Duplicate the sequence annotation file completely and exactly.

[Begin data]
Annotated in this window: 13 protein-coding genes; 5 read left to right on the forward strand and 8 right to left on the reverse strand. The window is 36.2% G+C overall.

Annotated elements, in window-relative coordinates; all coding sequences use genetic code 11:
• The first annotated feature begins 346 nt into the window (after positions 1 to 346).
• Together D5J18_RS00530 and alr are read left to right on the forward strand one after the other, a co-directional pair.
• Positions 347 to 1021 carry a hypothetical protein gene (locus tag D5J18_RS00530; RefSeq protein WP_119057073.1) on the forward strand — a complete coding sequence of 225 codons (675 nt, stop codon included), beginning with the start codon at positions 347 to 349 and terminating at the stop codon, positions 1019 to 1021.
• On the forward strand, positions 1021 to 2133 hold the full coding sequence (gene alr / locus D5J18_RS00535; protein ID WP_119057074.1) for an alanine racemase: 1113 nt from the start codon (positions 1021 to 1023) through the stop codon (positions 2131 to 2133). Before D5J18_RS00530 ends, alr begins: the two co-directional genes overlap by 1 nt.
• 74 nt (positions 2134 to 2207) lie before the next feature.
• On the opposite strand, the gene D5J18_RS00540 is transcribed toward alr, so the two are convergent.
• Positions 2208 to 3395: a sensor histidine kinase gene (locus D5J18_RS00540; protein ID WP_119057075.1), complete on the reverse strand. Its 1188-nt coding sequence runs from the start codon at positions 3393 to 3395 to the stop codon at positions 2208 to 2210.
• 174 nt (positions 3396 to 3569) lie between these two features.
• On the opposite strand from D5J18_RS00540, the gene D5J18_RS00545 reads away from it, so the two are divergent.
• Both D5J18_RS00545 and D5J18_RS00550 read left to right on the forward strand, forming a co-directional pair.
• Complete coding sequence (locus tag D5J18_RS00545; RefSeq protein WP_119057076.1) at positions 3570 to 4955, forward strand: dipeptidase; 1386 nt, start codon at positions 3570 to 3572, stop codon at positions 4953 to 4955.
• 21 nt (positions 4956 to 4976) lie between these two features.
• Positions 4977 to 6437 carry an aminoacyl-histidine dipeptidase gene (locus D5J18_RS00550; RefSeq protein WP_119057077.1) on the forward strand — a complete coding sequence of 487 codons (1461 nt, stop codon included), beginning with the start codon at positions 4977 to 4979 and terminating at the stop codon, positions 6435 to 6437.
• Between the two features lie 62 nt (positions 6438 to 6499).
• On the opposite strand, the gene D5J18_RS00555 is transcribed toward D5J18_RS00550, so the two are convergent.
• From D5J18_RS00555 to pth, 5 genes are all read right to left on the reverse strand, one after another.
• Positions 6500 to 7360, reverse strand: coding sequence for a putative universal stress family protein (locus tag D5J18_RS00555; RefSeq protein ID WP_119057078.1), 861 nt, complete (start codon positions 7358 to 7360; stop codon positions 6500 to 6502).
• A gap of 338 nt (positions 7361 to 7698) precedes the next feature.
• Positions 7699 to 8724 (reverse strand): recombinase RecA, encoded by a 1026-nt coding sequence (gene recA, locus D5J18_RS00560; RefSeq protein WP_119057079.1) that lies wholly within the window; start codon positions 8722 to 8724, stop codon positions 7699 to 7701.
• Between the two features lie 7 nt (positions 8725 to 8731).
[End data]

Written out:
Annotated in this window: 13 protein-coding genes; 5 read left to right on the forward strand and 8 right to left on the reverse strand. The window is 36.2% G+C overall.

Annotated elements, in window-relative coordinates; all coding sequences use genetic code 11:
• The first annotated feature begins 346 nt into the window (after positions 1 to 346).
• Together D5J18_RS00530 and alr are read left to right on the forward strand one after the other, a co-directional pair.
• Positions 347 to 1021 carry a hypothetical protein gene (locus tag D5J18_RS00530; RefSeq protein WP_119057073.1) on the forward strand — a complete coding sequence of 225 codons (675 nt, stop codon included), beginning with the start codon at positions 347 to 349 and terminating at the stop codon, positions 1019 to 1021.
• On the forward strand, positions 1021 to 2133 hold the full coding sequence (gene alr / locus D5J18_RS00535; protein ID WP_119057074.1) for an alanine racemase: 1113 nt from the start codon (positions 1021 to 1023) through the stop codon (positions 2131 to 2133). Before D5J18_RS00530 ends, alr begins: the two co-directional genes overlap by 1 nt.
• 74 nt (positions 2134 to 2207) lie before the next feature.
• On the opposite strand, the gene D5J18_RS00540 is transcribed toward alr, so the two are convergent.
• Positions 2208 to 3395: a sensor histidine kinase gene (locus D5J18_RS00540; protein ID WP_119057075.1), complete on the reverse strand. Its 1188-nt coding sequence runs from the start codon at positions 3393 to 3395 to the stop codon at positions 2208 to 2210.
• 174 nt (positions 3396 to 3569) lie between these two features.
• On the opposite strand from D5J18_RS00540, the gene D5J18_RS00545 reads away from it, so the two are divergent.
• Both D5J18_RS00545 and D5J18_RS00550 read left to right on the forward strand, forming a co-directional pair.
• Complete coding sequence (locus tag D5J18_RS00545; RefSeq protein WP_119057076.1) at positions 3570 to 4955, forward strand: dipeptidase; 1386 nt, start codon at positions 3570 to 3572, stop codon at positions 4953 to 4955.
• 21 nt (positions 4956 to 4976) lie between these two features.
• Positions 4977 to 6437 carry an aminoacyl-histidine dipeptidase gene (locus D5J18_RS00550; RefSeq protein WP_119057077.1) on the forward strand — a complete coding sequence of 487 codons (1461 nt, stop codon included), beginning with the start codon at positions 4977 to 4979 and terminating at the stop codon, positions 6435 to 6437.
• Between the two features lie 62 nt (positions 6438 to 6499).
• On the opposite strand, the gene D5J18_RS00555 is transcribed toward D5J18_RS00550, so the two are convergent.
• From D5J18_RS00555 to pth, 5 genes are all read right to left on the reverse strand, one after another.
• Positions 6500 to 7360, reverse strand: coding sequence for a putative universal stress family protein (locus tag D5J18_RS00555; RefSeq protein ID WP_119057078.1), 861 nt, complete (start codon positions 7358 to 7360; stop codon positions 6500 to 6502).
• A gap of 338 nt (positions 7361 to 7698) precedes the next feature.
• Positions 7699 to 8724 (reverse strand): recombinase RecA, encoded by a 1026-nt coding sequence (gene recA, locus D5J18_RS00560; RefSeq protein WP_119057079.1) that lies wholly within the window; start codon positions 8722 to 8724, stop codon positions 7699 to 7701.
• Between the two features lie 7 nt (positions 8725 to 8731).